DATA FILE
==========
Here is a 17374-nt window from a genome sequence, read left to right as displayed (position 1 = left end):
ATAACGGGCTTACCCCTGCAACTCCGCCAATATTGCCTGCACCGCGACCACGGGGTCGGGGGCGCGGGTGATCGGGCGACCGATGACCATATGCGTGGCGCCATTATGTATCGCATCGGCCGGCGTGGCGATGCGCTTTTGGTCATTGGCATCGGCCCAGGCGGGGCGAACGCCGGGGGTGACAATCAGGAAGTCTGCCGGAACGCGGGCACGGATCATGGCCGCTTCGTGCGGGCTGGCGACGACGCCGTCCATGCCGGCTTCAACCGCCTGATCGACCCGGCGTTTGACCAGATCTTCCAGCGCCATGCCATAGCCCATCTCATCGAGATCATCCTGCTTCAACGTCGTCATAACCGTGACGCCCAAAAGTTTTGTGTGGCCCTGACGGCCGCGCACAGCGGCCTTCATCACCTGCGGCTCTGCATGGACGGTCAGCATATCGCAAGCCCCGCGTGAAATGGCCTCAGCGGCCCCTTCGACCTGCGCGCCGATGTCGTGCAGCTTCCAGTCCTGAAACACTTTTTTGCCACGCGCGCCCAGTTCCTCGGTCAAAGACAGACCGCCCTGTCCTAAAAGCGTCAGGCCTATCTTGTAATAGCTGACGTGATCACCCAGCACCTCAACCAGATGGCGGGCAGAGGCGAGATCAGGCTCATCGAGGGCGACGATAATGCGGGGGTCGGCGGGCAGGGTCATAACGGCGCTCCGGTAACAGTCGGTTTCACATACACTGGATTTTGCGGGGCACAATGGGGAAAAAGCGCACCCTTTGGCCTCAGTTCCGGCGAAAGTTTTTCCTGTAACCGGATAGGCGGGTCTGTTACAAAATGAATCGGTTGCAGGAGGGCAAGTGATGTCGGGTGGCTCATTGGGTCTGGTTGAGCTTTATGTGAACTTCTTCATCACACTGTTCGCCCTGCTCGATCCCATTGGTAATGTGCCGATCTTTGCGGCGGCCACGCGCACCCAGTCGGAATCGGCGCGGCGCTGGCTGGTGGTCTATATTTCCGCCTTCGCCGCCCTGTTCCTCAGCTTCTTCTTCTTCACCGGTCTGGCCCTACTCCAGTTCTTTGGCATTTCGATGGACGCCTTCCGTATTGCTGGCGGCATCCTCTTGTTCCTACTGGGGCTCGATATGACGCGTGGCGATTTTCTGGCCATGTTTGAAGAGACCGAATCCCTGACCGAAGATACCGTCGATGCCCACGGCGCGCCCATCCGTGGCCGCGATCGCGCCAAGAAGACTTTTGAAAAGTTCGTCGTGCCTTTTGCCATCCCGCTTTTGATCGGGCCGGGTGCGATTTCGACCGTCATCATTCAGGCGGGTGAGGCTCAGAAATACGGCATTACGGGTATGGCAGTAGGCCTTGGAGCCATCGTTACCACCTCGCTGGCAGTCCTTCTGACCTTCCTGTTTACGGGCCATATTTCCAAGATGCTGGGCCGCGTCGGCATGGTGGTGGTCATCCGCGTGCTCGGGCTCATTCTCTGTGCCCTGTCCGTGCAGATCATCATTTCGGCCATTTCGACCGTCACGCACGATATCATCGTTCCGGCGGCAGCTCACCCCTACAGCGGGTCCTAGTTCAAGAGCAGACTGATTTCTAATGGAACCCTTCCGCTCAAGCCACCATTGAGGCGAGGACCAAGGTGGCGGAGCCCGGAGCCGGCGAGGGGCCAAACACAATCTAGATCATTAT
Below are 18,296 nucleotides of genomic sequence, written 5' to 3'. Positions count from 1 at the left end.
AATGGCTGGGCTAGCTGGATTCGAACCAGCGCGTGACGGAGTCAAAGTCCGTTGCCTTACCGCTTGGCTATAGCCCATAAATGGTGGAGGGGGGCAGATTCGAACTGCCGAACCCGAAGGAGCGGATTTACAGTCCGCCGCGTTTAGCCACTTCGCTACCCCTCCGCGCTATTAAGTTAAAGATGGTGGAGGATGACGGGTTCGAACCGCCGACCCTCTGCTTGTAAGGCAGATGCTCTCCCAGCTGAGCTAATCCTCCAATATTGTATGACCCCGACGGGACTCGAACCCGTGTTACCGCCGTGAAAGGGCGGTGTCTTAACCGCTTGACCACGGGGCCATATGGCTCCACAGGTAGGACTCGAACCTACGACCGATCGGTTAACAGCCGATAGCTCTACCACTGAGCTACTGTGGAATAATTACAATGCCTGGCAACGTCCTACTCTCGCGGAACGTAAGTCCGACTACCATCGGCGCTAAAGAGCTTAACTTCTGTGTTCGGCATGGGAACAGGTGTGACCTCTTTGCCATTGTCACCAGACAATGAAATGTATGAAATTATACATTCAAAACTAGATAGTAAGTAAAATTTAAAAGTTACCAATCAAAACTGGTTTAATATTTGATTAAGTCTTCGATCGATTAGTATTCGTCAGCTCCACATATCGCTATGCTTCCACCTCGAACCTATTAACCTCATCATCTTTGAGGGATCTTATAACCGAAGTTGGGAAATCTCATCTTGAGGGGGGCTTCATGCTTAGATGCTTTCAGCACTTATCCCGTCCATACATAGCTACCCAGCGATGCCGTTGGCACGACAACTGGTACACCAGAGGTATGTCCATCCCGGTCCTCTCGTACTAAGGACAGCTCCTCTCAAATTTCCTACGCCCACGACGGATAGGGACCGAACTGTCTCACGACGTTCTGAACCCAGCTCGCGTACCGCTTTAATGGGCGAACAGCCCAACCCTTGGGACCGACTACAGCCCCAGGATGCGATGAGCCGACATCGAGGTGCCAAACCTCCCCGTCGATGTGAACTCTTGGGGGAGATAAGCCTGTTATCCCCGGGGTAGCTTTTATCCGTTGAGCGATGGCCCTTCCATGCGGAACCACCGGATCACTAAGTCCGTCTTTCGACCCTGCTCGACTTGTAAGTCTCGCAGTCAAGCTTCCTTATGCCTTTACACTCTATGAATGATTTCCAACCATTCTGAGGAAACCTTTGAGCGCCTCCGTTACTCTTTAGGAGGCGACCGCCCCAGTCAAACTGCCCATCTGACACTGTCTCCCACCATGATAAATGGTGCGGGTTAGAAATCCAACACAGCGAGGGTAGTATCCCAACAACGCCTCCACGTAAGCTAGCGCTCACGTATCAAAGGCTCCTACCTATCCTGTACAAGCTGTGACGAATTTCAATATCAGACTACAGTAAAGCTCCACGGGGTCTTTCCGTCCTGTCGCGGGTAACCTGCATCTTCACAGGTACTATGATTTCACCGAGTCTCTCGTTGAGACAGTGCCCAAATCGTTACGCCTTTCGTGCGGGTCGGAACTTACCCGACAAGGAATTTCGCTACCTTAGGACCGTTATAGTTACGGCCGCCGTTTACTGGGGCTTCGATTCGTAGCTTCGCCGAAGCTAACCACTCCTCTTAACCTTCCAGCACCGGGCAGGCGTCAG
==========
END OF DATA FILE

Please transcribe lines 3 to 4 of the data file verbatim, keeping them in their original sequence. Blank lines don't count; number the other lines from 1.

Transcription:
Below are 18,296 nucleotides of genomic sequence, written 5' to 3'. Positions count from 1 at the left end.
AATGGCTGGGCTAGCTGGATTCGAACCAGCGCGTGACGGAGTCAAAGTCCGTTGCCTTACCGCTTGGCTATAGCCCATAAATGGTGGAGGGGGGCAGATTCGAACTGCCGAACCCGAAGGAGCGGATTTACAGTCCGCCGCGTTTAGCCACTTCGCTACCCCTCCGCGCTATTAAGTTAAAGATGGTGGAGGATGACGGGTTCGAACCGCCGACCCTCTGCTTGTAAGGCAGATGCTCTCCCAGCTGAGCTAATCCTCCAATATTGTATGACCCCGACGGGACTCGAACCCGTGTTACCGCCGTGAAAGGGCGGTGTCTTAACCGCTTGACCACGGGGCCATATGGCTCCACAGGTAGGACTCGAACCTACGACCGATCGGTTAACAGCCGATAGCTCTACCACTGAGCTACTGTGGAATAATTACAATGCCTGGCAACGTCCTACTCTCGCGGAACGTAAGTCCGACTACCATCGGCGCTAAAGAGCTTAACTTCTGTGTTCGGCATGGGAACAGGTGTGACCTCTTTGCCATTGTCACCAGACAATGAAATGTATGAAATTATACATTCAAAACTAGATAGTAAGTAAAATTTAAAAGTTACCAATCAAAACTGGTTTAATATTTGATTAAGTCTTCGATCGATTAGTATTCGTCAGCTCCACATATCGCTATGCTTCCACCTCGAACCTATTAACCTCATCATCTTTGAGGGATCTTATAACCGAAGTTGGGAAATCTCATCTTGAGGGGGGCTTCATGCTTAGATGCTTTCAGCACTTATCCCGTCCATACATAGCTACCCAGCGATGCCGTTGGCACGACAACTGGTACACCAGAGGTATGTCCATCCCGGTCCTCTCGTACTAAGGACAGCTCCTCTCAAATTTCCTACGCCCACGACGGATAGGGACCGAACTGTCTCACGACGTTCTGAACCCAGCTCGCGTACCGCTTTAATGGGCGAACAGCCCAACCCTTGGGACCGACTACAGCCCCAGGATGCGATGAGCCGACATCGAGGTGCCAAACCTCCCCGTCGATGTGAACTCTTGGGGGAGATAAGCCTGTTATCCCCGGGGTAGCTTTTATCCGTTGAGCGATGGCCCTTCCATGCGGAACCACCGGATCACTAAGTCCGTCTTTCGACCCTGCTCGACTTGTAAGTCTCGCAGTCAAGCTTCCTTATGCCTTTACACTCTATGAATGATTTCCAACCATTCTGAGGAAACCTTTGAGCGCCTCCGTTACTCTTTAGGAGGCGACCGCCCCAGTCAAACTGCCCATCTGACACTGTCTCCCACCATGATAAATGGTGCGGGTTAGAAATCCAACACAGCGAGGGTAGTATCCCAACAACGCCTCCACGTAAGCTAGCGCTCACGTATCAAAGGCTCCTACCTATCCTGTACAAGCTGTGACGAATTTCAATATCAGACTACAGTAAAGCTCCACGGGGTCTTTCCGTCCTGTCGCGGGTAACCTGCATCTTCACAGGTACTATGATTTCACCGAGTCTCTCGTTGAGACAGTGCCCAAATCGTTACGCCTTTCGTGCGGGTCGGAACTTACCCGACAAGGAATTTCGCTACCTTAGGACCGTTATAGTTACGGCCGCCGTTTACTGGGGCTTCGATTCGTAGCTTCGCCGAAGCTAACCACTCCTCTTAACCTTCCAGCACCGGGCAGGCGTCAG